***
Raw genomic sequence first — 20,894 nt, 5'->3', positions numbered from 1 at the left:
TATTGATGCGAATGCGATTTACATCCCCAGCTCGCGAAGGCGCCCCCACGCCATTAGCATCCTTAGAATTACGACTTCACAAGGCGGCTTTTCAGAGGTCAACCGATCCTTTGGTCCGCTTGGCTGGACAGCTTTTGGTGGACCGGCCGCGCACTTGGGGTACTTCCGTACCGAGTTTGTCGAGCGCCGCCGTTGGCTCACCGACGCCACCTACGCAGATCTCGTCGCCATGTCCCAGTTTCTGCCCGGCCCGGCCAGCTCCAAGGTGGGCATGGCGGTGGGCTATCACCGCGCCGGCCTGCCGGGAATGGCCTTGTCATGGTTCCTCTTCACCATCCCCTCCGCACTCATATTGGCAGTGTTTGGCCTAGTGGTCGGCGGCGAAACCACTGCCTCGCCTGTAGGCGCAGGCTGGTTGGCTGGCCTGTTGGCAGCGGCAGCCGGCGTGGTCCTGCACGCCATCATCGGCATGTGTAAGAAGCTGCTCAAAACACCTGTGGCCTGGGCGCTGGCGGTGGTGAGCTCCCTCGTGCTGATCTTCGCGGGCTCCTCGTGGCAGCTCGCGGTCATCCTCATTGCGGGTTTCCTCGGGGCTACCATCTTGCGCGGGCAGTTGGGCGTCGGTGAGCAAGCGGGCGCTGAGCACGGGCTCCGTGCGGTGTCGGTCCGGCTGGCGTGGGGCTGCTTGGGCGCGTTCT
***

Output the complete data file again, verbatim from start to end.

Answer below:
Raw genomic sequence first — 20,894 nt, 5'->3', positions numbered from 1 at the left:
TATTGATGCGAATGCGATTTACATCCCCAGCTCGCGAAGGCGCCCCCACGCCATTAGCATCCTTAGAATTACGACTTCACAAGGCGGCTTTTCAGAGGTCAACCGATCCTTTGGTCCGCTTGGCTGGACAGCTTTTGGTGGACCGGCCGCGCACTTGGGGTACTTCCGTACCGAGTTTGTCGAGCGCCGCCGTTGGCTCACCGACGCCACCTACGCAGATCTCGTCGCCATGTCCCAGTTTCTGCCCGGCCCGGCCAGCTCCAAGGTGGGCATGGCGGTGGGCTATCACCGCGCCGGCCTGCCGGGAATGGCCTTGTCATGGTTCCTCTTCACCATCCCCTCCGCACTCATATTGGCAGTGTTTGGCCTAGTGGTCGGCGGCGAAACCACTGCCTCGCCTGTAGGCGCAGGCTGGTTGGCTGGCCTGTTGGCAGCGGCAGCCGGCGTGGTCCTGCACGCCATCATCGGCATGTGTAAGAAGCTGCTCAAAACACCTGTGGCCTGGGCGCTGGCGGTGGTGAGCTCCCTCGTGCTGATCTTCGCGGGCTCCTCGTGGCAGCTCGCGGTCATCCTCATTGCGGGTTTCCTCGGGGCTACCATCTTGCGCGGGCAGTTGGGCGTCGGTGAGCAAGCGGGCGCTGAGCACGGGCTCCGTGCGGTGTCGGTCCGGCTGGCGTGGGGCTGCTTGGGCGCGTTCT